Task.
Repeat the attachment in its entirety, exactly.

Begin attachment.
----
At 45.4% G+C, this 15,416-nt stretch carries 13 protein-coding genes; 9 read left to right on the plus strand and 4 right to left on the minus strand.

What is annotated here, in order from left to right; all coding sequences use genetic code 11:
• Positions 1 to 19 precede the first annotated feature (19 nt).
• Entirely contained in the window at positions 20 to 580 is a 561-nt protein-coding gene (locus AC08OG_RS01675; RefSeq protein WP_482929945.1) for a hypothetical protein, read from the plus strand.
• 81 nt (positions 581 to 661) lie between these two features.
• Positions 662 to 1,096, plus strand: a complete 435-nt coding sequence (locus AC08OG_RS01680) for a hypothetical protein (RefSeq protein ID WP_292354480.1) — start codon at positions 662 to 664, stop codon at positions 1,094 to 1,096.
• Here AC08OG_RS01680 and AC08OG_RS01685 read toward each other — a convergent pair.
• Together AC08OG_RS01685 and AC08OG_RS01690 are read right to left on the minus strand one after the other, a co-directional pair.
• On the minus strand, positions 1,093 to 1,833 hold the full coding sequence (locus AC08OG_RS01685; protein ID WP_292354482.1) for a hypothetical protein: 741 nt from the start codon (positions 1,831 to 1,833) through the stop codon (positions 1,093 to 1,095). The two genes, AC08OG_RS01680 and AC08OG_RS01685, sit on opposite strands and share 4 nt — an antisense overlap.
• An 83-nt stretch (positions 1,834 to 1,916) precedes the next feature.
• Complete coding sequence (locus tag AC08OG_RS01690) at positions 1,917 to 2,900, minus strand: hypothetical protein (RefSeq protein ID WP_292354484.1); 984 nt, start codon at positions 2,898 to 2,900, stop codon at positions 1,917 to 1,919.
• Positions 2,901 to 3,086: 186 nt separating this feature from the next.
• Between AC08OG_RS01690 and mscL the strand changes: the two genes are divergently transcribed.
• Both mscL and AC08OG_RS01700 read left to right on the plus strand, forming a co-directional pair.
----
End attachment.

At 45.4% G+C, this 15,416-nt stretch carries 13 protein-coding genes; 9 read left to right on the plus strand and 4 right to left on the minus strand.

What is annotated here, in order from left to right; all coding sequences use genetic code 11:
• Positions 1 to 19 precede the first annotated feature (19 nt).
• Entirely contained in the window at positions 20 to 580 is a 561-nt protein-coding gene (locus AC08OG_RS01675; RefSeq protein WP_482929945.1) for a hypothetical protein, read from the plus strand.
• 81 nt (positions 581 to 661) lie between these two features.
• Positions 662 to 1,096, plus strand: a complete 435-nt coding sequence (locus AC08OG_RS01680) for a hypothetical protein (RefSeq protein ID WP_292354480.1) — start codon at positions 662 to 664, stop codon at positions 1,094 to 1,096.
• Here AC08OG_RS01680 and AC08OG_RS01685 read toward each other — a convergent pair.
• Together AC08OG_RS01685 and AC08OG_RS01690 are read right to left on the minus strand one after the other, a co-directional pair.
• On the minus strand, positions 1,093 to 1,833 hold the full coding sequence (locus AC08OG_RS01685; protein ID WP_292354482.1) for a hypothetical protein: 741 nt from the start codon (positions 1,831 to 1,833) through the stop codon (positions 1,093 to 1,095). The two genes, AC08OG_RS01680 and AC08OG_RS01685, sit on opposite strands and share 4 nt — an antisense overlap.
• An 83-nt stretch (positions 1,834 to 1,916) precedes the next feature.
• Complete coding sequence (locus tag AC08OG_RS01690) at positions 1,917 to 2,900, minus strand: hypothetical protein (RefSeq protein ID WP_292354484.1); 984 nt, start codon at positions 2,898 to 2,900, stop codon at positions 1,917 to 1,919.
• Positions 2,901 to 3,086: 186 nt separating this feature from the next.
• Between AC08OG_RS01690 and mscL the strand changes: the two genes are divergently transcribed.
• Both mscL and AC08OG_RS01700 read left to right on the plus strand, forming a co-directional pair.